David Pudlin is the longtime president and CEO of Hangley Aronchick Segal Pudlin & Schiller, a Philadelphia-based firm that also has offices in Harrisburg and Norristown, Pennsylvania, and Cherry Hill, New Jersey.
How big is your firm, where is it located and what are its primary areas of practice and focus?
Hangley Aronchick has 48 attorneys in commercial litigation, including antitrust and insurance law, environmental, family law, real estate, corporate, tax and estate planning.
Please explain your firm’s governance structure and compensation model.
We have an eight-person board elected by our shareholders, with a president/CEO who manages the firm on an ongoing basis. The compensation is based upon a percentage system, with the percentages set at the beginning of the year based upon three-year averages of several factors, with a small (no more than 4 percent of income) discretionary bonus distributed at year-end to shareholders who performed disproportionately well that year.
What do you view as the two biggest opportunities for your firm, and what are the two biggest threats?
A big opportunity is attracting terrific lateral shareholders with portable business who are attracted to a high-quality practice in a smaller setting, and expansion of commercial litigation practice. I would call them challenges and not threats, but having the more junior shareholders replace the business that the more senior shareholders have been generating, and addressing the lifestyle demands of the younger attorneys in a very competitive environment.
After the recession hit, the prevailing theory was that midsize firms would start to see more work come their way from large clients who could no longer justify paying Big Law rates. What has been your experience?
To some extent.
Are your clients pushing for more alternative fee arrangements, and if so what types? Is your firm amenable to those requests?
Absolutely and yes we are. Blended rates and percentage discounts seem to be the most requested.
There is much debate around how law firms can foster the next generation of legal talent. What advantages and disadvantages do midsize firms have in attracting and retaining young lawyers, particularly millennials?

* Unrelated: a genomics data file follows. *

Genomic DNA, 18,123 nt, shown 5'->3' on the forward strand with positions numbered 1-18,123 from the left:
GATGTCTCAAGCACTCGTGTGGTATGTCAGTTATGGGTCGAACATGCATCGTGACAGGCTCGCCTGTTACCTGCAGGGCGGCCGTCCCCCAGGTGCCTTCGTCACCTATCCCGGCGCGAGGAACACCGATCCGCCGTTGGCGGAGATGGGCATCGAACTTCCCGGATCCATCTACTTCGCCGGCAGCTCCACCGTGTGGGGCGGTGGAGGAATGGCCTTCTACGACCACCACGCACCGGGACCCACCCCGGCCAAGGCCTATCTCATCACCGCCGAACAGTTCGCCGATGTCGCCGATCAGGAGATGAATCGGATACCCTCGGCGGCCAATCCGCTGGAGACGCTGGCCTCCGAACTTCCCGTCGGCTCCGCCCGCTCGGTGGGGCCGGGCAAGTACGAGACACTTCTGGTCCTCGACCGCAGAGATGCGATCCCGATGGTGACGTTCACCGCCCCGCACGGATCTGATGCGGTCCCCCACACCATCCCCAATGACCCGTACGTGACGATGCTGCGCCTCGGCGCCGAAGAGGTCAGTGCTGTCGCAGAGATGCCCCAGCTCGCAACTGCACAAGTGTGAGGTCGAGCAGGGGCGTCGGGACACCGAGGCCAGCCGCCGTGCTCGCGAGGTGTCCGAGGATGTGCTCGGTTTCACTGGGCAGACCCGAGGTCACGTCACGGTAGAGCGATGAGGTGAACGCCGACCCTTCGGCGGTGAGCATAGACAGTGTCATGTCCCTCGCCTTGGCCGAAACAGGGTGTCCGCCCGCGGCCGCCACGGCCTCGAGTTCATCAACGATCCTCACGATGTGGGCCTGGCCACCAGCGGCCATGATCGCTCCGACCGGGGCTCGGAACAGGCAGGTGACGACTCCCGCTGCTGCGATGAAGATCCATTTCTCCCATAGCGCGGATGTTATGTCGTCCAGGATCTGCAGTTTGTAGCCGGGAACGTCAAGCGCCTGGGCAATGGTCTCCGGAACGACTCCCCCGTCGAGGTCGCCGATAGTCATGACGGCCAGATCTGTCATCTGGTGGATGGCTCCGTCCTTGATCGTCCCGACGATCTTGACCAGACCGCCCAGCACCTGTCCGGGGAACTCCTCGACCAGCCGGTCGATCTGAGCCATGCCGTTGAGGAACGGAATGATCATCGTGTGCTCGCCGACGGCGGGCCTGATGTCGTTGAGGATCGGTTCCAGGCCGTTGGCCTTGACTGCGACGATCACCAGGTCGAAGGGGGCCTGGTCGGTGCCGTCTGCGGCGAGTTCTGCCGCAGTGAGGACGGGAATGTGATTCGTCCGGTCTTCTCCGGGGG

We always have focused on life outside the firm, and also on providing a real opportunity for associates to become shareholders in our firm. Those are advantages we have. We never have had a hard time attracting and retaining younger lawyers, so I cannot think of any disadvantages.
Does your firm employ any nonlawyer professionals in high-level positions (e.g. COO, business development officer, chief strategy officer, etc.)? If so, why is it advantageous to have a nonlawyer in that role? If not, have you considered hiring any?
We have an administrator, a CFO, a head IT person and an in-house marketing person, but most firms do also.
What if any technology advancements have you made in your firm in recent years? What are the challenges in implementing tech changes?
We have made many, but the most recent push is in the area of cybersecurity.
What would you say is the most innovative thing your firm has done recently, whether it be internal operations, how you work with clients, etc.?
Our new website, which is interactive and very state of the art.
Does your firm have a succession plan in place? If so, what challenges do you face in trying to execute that plan? If you don’t currently have a plan, is it an issue your firm is thinking about?
No, but we need one sooner rather than later. Yes, I think about it and have for a while, but I cannot get my colleagues excited about, or focused on, it.